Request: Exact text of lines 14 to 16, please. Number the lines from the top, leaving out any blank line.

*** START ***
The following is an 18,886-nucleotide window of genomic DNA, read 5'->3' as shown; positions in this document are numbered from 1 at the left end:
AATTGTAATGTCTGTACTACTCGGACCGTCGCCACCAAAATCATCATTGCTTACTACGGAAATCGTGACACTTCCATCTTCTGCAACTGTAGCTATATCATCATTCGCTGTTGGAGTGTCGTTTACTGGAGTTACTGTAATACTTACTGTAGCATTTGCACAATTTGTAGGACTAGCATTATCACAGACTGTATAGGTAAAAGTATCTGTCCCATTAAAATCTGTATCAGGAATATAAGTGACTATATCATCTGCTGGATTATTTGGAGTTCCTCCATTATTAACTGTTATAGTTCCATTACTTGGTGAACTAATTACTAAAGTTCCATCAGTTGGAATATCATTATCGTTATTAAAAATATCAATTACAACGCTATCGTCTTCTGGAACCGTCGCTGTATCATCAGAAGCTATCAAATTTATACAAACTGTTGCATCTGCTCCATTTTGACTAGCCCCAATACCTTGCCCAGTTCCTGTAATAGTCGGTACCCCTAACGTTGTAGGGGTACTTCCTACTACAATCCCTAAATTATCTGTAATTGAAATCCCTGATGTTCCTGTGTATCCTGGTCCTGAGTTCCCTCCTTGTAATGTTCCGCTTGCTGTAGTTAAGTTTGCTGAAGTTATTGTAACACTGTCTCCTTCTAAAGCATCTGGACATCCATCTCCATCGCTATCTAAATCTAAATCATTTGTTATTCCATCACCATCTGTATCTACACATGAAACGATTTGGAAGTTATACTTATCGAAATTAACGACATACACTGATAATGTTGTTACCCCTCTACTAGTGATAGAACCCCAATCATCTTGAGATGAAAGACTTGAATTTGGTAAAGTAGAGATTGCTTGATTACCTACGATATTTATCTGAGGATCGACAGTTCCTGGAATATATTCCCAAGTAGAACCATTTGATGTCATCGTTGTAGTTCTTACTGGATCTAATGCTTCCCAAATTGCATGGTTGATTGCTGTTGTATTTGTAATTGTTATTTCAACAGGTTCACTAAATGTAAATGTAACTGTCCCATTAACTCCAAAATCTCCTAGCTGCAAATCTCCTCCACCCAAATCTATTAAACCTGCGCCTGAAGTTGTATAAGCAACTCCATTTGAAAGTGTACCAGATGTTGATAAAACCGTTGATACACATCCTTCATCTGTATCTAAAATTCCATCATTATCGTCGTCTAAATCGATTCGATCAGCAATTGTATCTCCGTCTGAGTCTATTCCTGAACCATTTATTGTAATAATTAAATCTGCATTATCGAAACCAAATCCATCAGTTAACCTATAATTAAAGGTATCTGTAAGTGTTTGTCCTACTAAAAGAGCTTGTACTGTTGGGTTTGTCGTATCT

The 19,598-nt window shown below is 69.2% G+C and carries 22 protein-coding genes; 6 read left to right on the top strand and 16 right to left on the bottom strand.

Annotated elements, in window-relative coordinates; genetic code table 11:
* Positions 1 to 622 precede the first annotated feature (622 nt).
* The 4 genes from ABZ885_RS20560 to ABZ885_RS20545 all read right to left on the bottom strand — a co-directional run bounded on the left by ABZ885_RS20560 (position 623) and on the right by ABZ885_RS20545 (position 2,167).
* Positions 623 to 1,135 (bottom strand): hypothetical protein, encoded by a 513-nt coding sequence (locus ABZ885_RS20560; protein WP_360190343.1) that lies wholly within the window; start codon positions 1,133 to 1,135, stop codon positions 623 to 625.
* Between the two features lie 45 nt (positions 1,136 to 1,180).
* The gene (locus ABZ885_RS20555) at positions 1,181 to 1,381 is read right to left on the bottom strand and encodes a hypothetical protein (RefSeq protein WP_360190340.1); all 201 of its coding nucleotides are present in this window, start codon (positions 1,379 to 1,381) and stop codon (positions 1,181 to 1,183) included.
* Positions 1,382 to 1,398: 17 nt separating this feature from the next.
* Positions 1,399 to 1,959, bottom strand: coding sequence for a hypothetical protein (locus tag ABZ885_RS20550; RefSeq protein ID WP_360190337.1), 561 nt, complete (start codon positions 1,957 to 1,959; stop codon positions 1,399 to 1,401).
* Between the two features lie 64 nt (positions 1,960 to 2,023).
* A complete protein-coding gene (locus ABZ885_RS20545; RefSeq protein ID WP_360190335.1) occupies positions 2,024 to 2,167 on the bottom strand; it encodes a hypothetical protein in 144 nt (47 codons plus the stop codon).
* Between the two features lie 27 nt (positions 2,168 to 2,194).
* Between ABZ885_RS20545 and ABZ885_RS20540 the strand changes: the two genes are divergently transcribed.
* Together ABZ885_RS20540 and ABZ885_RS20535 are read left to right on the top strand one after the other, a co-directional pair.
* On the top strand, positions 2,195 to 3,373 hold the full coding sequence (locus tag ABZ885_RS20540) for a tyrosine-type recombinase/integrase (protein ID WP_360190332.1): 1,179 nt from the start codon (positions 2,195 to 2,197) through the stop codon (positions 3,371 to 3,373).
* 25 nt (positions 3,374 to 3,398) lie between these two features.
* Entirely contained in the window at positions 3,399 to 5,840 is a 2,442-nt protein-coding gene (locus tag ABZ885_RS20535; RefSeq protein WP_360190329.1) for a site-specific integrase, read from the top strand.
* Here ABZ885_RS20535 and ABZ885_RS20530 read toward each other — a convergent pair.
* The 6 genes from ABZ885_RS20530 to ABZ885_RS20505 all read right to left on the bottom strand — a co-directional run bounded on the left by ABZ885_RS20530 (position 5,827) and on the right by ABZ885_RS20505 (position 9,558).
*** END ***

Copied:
* Between the two features lie 27 nt (positions 2,168 to 2,194).
* Between ABZ885_RS20545 and ABZ885_RS20540 the strand changes: the two genes are divergently transcribed.
* Together ABZ885_RS20540 and ABZ885_RS20535 are read left to right on the top strand one after the other, a co-directional pair.